From our friends at DRGO
[Ed: New CDC Director, infectious disease specialist Rochelle Walensky, MD says “I’m not here about gun control. I’m here about preventing gun violence and gun death.” She wants gun owners to “Join us in the conversation. . . I want you to teach me what you have done to make your gun safe, and then I want you to teach everybody else.” However, none of the major gun rights organizations say they have heard from her. While Drs. Wheeler & Faria’s editorial in The Washington Examiner took her & the CDC to task, Dr. Schwam decided to take her up on her offer.]
Rochelle P. Walensky MD, MPH
Director, Center for Disease Control and Prevention
395 E Street, SW Suite 9100
Washington DC 20201
Dear Dr. Walensky,
My daughter, who doesn’t like guns, informed me that you wanted to hear from “Ordinary Gun Owners” as you formulate CDC policy. As one of the qualified, I’m writing you this letter.
To begin with, I’m a retired, senior Physician, who has been a gun owner for some seventy years. My first gun was a daisy air rifle which I acquired at the age of 10. In the years that followed WWII, almost every boy had one. All of us had watched fathers and older brothers called up to defend our nation. Therefore, good gun handling and fine marksmanship were skills we wanted to acquire. Along with most of my friends, I acquired a .22 rifle age 15 and a .38 caliber revolver at age 17. I needed no one’s approval for these acquisitions! Surely, you’d think, with such laxity, the firearms crime rate would go up. On the contrary, school shootings were completely unknown in the Los Angeles of those years. In fact, the high school I attended (Hollywood High), we had an indoor shooting range where students could be instructed in safe handling techniques and competitive shooting. Also, in a view area adjoining our auditorium, there was a display of U.S. infantry weapons to remind us carefree kids what it took to win the war and preserve our freedom. Because of my prior experience, when I was inducted into the army, I was able qualify as an “Expert” with all the basic infantry weapons. I served during the “Cold War”, which fortunately remained cold. Unlike others, I was never forced to test my skill. However, my generation was ready should the need have arisen. It was this early familiarity with guns that gave me a healthy respect for their power. Later in life, I would teach my son and grandchildren how to shoot, emphasizing safety first.
Here, I would like to emphasize a point. It’s familiarization, not alienation, that makes young people good stewards of firearms that they will own in the future. It’s education, not Hollywood fiction, which teaches teenagers the usefulness of and the destructive power of firearms. If I had to draw a parallel, I would point to the problem of teen age pregnancy. For years, the subject was treated with dire warnings and withheld information. However, fear did not, and does not, work. It was only sex education beginning in elementary school that drove down the numbers of this mostly undesirable condition. Similarly, I can think of no better way to instruct the youth in firearms safety than to introduce the subject early in the school curriculum. And here’s one area where you can make an ally of the NRA. They have a very good program to teach young children not to play with guns. It’s called Eddy the Eagle. Be sure to check it out.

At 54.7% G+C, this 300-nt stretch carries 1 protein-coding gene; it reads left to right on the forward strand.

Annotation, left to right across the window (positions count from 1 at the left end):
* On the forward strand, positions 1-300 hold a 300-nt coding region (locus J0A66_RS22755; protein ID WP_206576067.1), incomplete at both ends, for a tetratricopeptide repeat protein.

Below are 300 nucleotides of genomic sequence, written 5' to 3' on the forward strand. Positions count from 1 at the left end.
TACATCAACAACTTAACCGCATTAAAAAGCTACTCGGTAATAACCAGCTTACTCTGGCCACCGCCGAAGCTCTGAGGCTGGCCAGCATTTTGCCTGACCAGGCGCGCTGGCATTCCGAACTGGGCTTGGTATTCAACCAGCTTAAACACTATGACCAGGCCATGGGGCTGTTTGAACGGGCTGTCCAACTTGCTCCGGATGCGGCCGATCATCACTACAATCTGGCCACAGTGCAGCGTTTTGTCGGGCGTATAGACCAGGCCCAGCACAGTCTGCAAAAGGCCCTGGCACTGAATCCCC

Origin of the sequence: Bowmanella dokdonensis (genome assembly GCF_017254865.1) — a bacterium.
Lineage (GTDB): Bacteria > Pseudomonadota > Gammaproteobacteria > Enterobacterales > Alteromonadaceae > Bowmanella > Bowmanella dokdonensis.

In Addition, here are some other tips that will help you formulate good policy:
1. Do not make a rule that already exists but has been improperly enforced. Example: in both
the Lackland High School and the Texas Baptist Church shootings the attackers were not intercepted because agencies failed to enforce a law already in existence
2. Don’t try to dilute the second amendment. In foreign lands, defenseless people brutalized by terrorists only wish it applied to them.
3. Don’t think that firearm confiscation will lessen the murder rate. Mexico, which forbids all citizens (except police and military) from owning guns, has four times the murder rate of the United States. Their politicians and reporters, unable to protect themselves, are high on the hit list.
4. If you have not already done so, take a firearms instruction course yourself. To be taken seriously by gun owners, you must have some personal experience with weapons. If called upon, I can help you in this department. A brilliant move would be taking instruction from the NRA. You’ll gain their respect and open a fruitful dialogue.
5. Do something about inner city shootings. It makes no sense to mourn the shooting death of one individual and ignore the carnage that takes place every weekend in some of our most violent cities.
6. Don’t make things harder for the law-abiding gun owner. We are not the problem!
I hope that all of my suggestions will be useful to you. Please feel free to contact me if I can be any further assistance.
Wallace J. Schwam MD
Pismo Beach, CA
— Wallace Schwam, MD is a retired internist with interests in geriatrics and pharmacology who trained at Duke University. He rated expert in marksmanship in the Army and continues to enjoy hunting and tactical training with handgun, rifle and shotgun.